- Pixabay: These are also royalty-free photos. They have a wider selection of free images. I like to give a backlink to the image, but it’s not required.
- Unsplash: This website also offers free images, no strings attached. I love the “people pictures” on this site when I want realistic, very human photos.
Free Tools for Grammar and Editing
I can’t say enough about the importance of good grammar. While I’m not a grammar snob, and I’ve been known to use some slang phrases myself, I feel that submitting freelance work to a client dictates a certain level of professionalism. This includes correct grammar, spelling, and word usage!
- Grammarly: Your clients expect great work and proper Grammar. Sign up for a free account with Grammarly to deliver that quality. I run every paid piece of work through Grammarly before I send the final content off to my clients. This has prevented me the embarrassment of a misused word that MS Word failed to catch on many occasions.
- Free Online Dictionary: Not sure how to use a word? Don’t guess, look it up on dictionary.com. Gone are the days of toting out the heavy book, blowing off the dust, and thumbing through the pages to find the spelling of a word you don’t know how to spell! You can now find that information in just a few keystrokes.
- Free Online Thesaurus: Have you ever had a word at the tip of your tongue and couldn’t think of it? Use Thesaurus.com to refresh your memory. The older I get, the more often I need it.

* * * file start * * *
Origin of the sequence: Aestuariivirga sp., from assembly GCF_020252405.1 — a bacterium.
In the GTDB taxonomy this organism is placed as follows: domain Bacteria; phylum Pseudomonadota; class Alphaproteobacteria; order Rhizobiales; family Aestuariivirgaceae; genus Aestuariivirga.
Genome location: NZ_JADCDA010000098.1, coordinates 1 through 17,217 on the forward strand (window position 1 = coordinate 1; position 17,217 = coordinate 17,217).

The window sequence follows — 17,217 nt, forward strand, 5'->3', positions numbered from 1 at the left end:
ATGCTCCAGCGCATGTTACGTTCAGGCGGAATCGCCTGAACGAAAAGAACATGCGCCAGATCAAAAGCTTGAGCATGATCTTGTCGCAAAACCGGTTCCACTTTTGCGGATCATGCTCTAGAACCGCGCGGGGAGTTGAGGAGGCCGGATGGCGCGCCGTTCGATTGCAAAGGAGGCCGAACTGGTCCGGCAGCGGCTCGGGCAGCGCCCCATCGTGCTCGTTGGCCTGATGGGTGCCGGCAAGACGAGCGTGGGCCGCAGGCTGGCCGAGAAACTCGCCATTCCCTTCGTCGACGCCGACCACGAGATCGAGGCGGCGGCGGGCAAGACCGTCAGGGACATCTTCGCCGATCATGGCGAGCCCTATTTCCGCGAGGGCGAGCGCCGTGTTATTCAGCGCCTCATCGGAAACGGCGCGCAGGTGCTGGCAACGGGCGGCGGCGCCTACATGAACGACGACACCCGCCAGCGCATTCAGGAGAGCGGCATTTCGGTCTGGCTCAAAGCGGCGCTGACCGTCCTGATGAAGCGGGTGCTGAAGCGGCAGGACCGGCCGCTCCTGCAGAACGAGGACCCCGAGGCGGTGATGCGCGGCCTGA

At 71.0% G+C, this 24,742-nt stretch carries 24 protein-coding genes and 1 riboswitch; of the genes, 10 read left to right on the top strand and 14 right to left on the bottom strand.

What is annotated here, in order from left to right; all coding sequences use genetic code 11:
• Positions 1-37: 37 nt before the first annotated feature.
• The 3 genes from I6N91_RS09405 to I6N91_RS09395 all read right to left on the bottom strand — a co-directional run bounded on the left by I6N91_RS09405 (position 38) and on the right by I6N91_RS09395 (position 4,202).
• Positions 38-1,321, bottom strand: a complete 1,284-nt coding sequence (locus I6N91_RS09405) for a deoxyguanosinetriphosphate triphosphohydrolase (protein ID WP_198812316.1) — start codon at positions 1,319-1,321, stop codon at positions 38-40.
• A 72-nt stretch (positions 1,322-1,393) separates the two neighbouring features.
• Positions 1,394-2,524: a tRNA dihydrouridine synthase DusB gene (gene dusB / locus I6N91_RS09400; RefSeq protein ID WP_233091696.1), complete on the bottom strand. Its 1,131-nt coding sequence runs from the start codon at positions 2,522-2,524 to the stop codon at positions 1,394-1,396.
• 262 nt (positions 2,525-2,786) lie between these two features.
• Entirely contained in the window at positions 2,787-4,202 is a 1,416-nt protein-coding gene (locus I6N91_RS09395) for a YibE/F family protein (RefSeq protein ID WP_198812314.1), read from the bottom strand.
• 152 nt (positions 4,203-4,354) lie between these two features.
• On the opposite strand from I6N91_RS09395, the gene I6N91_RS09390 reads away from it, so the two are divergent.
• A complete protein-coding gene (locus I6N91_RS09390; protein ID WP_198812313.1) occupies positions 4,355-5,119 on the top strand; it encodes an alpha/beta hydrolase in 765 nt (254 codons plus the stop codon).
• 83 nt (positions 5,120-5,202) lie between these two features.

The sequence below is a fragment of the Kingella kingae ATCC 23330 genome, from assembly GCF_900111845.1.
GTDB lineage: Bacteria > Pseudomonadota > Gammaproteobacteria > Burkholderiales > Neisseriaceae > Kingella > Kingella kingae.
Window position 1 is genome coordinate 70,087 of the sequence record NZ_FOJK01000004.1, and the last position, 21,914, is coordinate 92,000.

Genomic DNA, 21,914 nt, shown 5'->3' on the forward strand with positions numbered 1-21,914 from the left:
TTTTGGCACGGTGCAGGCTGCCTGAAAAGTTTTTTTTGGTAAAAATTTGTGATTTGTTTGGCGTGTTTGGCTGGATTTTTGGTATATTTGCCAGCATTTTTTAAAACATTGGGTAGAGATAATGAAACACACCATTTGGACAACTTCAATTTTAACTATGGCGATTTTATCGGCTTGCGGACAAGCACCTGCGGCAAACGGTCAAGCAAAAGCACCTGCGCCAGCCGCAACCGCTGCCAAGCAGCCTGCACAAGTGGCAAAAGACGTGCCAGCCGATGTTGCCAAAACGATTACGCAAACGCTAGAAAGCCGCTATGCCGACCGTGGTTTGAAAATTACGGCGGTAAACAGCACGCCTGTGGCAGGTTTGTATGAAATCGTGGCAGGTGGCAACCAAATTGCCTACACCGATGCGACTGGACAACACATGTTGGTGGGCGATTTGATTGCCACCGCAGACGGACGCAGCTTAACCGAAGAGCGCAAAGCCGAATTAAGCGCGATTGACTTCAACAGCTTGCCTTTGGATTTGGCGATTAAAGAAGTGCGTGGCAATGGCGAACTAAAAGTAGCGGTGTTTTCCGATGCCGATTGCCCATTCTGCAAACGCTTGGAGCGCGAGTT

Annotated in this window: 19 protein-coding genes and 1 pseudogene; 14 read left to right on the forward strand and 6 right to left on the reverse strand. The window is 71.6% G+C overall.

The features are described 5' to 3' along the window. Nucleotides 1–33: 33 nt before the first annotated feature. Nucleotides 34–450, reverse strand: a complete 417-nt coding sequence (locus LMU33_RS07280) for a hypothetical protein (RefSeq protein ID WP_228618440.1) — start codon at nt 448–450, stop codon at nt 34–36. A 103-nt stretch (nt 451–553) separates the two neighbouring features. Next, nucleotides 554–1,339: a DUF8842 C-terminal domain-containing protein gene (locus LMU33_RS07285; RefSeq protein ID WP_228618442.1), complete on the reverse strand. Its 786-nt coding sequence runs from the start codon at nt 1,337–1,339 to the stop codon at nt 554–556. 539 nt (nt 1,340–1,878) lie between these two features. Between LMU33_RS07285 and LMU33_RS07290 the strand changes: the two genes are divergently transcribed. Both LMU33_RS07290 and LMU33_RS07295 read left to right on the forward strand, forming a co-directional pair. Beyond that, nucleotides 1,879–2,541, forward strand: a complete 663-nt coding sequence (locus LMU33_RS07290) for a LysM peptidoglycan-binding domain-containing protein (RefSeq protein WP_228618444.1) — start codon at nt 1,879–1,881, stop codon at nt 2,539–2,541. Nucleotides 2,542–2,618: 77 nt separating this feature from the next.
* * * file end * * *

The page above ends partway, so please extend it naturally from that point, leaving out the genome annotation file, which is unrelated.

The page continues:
Free Photo Editing Tools
I will admit that I’m not a great graphic designer. While I can create some very limited graphics and doctor up a photo, I’ve only used one source to do this. My free photo editing resource of choice?
- PicMonkey. The nice people at PicMonkey offer tons of free templates, overlays, borders, and fonts. You can create graphics from scratch or edit photos that you’ve taken to create your own original images. It’s fun and easy to use PicMonkey. It only takes a few minutes to learn.
Free Fitness Tracker
Wait, what? A fitness tracker? What does that have to do with freelancing?
Well, in my mind it has a lot to do with writing. I frequently spend hours at a stretch sitting in one place writing. I have installed a step counter app on my phone. In addition, I keep my phone in my back pocket and it logs every step I take. If I am unhealthy, then I can’t be effective at either of my jobs, so wellness is a priority.
I check it from time to time to see how many steps I’ve taken that day. My own goal is 10,000 steps a day. My app sends me “reminders” that show up at the top of my phone’s home screen. It serves as a visual reminder to get out of my seat and walk from time to time!
Rally is the name of my favorite free fitness app, and I highly recommend it. It’s been a wonderful tool for me!
A Final Thought–Local Resources
Use your money to purchase the resources that you do need. Find free tools online to help you run your business, manage your time, and operate your business.
Also, don’t forget to look at your local community resources. These may include free small business workshops or community arts events. Local resources are often overlooked but can build community goodwill.and spread the good news about your successful freelancing business.
Have you found any great free resources that have helped your business? Please share with us on Twitter.